Source: David Everatt, The Conversation, 4 February 2022, photo credit: 123RF/tonefotografia
Statistics South Africa has embarked on its once-a-decade process to count all people in the country – including non-citizens. Census 2022 is arguably the most important in the country since the first post-apartheid census in 1996
That census was the first time since the end of apartheid in 1994 that all South Africans were counted. Under apartheid, fictitious “homelands” excluded millions of people from the count. Excluding them allowed the apartheid government to deny their rights, and responsibility for meeting their needs – by not counting them, the apartheid government ensured that they did not count, for anything.
Homelands or Bantustans were ten mainly rural, underdeveloped areas where black South Africans were required to live and have nominal “self-rule” and “independence”, along ethnic group lines, separate from whites. They had their own censuses.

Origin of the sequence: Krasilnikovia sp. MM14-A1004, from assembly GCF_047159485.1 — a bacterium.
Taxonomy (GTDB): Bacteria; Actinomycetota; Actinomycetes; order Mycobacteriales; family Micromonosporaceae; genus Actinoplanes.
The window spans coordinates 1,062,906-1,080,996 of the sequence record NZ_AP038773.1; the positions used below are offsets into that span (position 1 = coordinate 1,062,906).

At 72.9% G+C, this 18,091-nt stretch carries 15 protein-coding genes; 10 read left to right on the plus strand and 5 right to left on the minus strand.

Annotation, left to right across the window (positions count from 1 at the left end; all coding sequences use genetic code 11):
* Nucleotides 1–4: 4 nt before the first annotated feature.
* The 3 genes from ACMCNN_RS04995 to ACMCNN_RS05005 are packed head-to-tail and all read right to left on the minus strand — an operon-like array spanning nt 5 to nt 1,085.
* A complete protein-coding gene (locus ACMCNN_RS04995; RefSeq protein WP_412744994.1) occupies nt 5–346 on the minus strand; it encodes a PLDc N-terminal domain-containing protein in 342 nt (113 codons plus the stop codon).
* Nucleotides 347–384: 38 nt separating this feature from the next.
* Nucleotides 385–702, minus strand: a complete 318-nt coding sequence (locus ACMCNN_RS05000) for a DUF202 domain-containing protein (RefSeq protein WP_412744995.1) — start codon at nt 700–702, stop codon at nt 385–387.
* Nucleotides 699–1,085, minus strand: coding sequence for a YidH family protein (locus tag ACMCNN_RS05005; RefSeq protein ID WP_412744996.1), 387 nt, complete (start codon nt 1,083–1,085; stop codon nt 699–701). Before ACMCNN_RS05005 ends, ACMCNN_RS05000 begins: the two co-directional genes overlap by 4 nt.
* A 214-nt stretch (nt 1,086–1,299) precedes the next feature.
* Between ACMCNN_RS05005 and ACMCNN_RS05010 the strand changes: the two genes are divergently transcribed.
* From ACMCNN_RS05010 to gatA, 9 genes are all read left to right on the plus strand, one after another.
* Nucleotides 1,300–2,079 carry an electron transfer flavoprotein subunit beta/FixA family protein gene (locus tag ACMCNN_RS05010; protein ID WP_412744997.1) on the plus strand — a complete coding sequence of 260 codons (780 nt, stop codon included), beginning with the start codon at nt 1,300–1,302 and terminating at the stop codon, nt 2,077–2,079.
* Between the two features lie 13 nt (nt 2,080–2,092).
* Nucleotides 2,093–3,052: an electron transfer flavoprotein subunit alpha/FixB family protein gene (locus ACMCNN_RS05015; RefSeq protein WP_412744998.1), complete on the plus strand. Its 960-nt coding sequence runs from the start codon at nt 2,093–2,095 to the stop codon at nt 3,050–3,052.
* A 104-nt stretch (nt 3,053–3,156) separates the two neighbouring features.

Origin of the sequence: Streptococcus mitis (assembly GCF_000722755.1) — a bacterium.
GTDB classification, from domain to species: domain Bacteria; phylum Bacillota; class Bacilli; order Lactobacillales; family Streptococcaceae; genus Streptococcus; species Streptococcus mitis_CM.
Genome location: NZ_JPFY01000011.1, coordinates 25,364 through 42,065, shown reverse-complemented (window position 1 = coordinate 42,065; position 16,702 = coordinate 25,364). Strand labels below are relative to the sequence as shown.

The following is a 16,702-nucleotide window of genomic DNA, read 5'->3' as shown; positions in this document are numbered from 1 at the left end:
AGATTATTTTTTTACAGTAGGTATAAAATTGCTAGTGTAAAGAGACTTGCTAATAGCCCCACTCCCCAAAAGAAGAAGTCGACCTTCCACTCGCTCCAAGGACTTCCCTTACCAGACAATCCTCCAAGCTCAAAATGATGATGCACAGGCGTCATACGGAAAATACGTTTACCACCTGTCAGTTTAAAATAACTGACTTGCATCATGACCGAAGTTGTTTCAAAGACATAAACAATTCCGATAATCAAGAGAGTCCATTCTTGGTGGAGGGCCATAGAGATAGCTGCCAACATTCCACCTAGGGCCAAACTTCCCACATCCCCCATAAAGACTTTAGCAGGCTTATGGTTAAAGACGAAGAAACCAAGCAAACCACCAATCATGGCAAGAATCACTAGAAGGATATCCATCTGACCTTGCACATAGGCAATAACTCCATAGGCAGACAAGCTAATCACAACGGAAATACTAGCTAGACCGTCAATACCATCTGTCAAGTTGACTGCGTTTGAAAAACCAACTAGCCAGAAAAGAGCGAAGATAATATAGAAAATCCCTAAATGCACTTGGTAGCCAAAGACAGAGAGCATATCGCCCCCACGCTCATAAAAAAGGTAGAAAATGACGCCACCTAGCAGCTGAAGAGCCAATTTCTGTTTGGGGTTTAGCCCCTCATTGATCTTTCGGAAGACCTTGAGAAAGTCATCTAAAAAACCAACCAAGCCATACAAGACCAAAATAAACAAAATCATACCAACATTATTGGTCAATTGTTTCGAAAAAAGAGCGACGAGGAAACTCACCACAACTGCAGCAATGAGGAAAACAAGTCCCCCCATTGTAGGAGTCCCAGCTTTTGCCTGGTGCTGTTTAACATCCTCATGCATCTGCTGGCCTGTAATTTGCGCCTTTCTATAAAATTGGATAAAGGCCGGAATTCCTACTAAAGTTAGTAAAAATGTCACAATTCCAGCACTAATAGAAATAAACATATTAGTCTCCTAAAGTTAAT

The 1996 census was a vital tool to inform every government department, economic entity, and every citizen, about the state of the nation, the depth of need, and the location of needs to be met. While it is a legal obligation for everyone to complete a census form, the 1996 census saw a real willingness to participate and to get counted – from a newly liberated population, still basking in the post-apartheid moment.
The South African Pork Producers’ Organisation (SAPPO) coordinates industry interventions and collaboratively manages risks in the value chain to enable the sustainability and profitability of pork producers in South Africa.